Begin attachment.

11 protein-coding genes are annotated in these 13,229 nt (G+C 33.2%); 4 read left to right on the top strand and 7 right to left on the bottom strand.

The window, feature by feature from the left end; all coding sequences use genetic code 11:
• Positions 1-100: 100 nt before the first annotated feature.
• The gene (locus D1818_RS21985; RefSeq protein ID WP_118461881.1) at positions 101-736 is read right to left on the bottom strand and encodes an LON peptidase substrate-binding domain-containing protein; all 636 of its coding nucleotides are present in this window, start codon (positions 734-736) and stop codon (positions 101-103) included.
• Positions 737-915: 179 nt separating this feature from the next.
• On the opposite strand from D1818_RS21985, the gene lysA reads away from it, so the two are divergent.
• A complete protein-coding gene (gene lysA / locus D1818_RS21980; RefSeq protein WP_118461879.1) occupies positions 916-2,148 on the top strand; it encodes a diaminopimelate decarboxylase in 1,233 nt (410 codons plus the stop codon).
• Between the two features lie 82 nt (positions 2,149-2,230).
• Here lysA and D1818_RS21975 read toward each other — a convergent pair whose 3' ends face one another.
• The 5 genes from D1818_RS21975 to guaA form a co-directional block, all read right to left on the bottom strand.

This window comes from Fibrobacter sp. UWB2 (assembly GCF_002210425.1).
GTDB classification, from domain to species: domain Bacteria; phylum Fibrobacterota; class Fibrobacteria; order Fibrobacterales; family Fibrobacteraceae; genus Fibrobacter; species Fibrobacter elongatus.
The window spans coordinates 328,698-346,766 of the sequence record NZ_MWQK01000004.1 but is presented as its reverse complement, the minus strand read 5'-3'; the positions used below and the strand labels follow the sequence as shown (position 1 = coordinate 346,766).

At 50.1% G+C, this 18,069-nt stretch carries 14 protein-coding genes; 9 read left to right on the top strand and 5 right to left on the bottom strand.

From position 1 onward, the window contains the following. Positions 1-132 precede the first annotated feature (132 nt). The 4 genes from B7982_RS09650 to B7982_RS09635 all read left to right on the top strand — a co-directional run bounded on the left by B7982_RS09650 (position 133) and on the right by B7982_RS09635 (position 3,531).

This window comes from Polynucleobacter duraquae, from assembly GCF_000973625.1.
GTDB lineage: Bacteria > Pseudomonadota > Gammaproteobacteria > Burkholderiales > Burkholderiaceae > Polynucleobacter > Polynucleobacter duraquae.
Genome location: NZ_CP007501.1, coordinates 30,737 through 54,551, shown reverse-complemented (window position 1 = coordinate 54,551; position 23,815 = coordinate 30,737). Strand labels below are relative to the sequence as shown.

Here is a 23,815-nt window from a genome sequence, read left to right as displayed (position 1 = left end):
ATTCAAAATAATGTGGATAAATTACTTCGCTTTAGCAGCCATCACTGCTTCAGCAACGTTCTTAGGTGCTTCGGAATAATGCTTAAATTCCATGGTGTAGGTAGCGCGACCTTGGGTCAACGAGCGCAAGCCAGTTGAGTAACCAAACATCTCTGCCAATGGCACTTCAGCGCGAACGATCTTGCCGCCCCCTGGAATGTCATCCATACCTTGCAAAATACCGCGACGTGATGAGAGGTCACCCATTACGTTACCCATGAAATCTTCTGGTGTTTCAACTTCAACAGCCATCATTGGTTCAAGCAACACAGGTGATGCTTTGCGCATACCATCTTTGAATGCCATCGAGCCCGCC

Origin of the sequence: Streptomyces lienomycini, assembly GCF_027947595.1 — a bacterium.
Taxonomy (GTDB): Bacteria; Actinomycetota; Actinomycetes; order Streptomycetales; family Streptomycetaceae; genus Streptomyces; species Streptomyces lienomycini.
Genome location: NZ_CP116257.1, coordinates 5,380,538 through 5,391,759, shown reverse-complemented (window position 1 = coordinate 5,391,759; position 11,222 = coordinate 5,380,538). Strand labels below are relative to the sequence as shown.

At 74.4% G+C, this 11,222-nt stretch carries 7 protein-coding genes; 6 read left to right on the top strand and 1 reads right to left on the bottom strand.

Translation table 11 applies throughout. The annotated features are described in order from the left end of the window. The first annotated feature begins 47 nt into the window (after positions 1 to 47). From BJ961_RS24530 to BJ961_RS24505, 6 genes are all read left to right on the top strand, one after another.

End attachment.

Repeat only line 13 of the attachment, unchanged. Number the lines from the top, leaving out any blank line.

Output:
The window spans coordinates 328,698-346,766 of the sequence record NZ_MWQK01000004.1 but is presented as its reverse complement, the minus strand read 5'-3'; the positions used below and the strand labels follow the sequence as shown (position 1 = coordinate 346,766).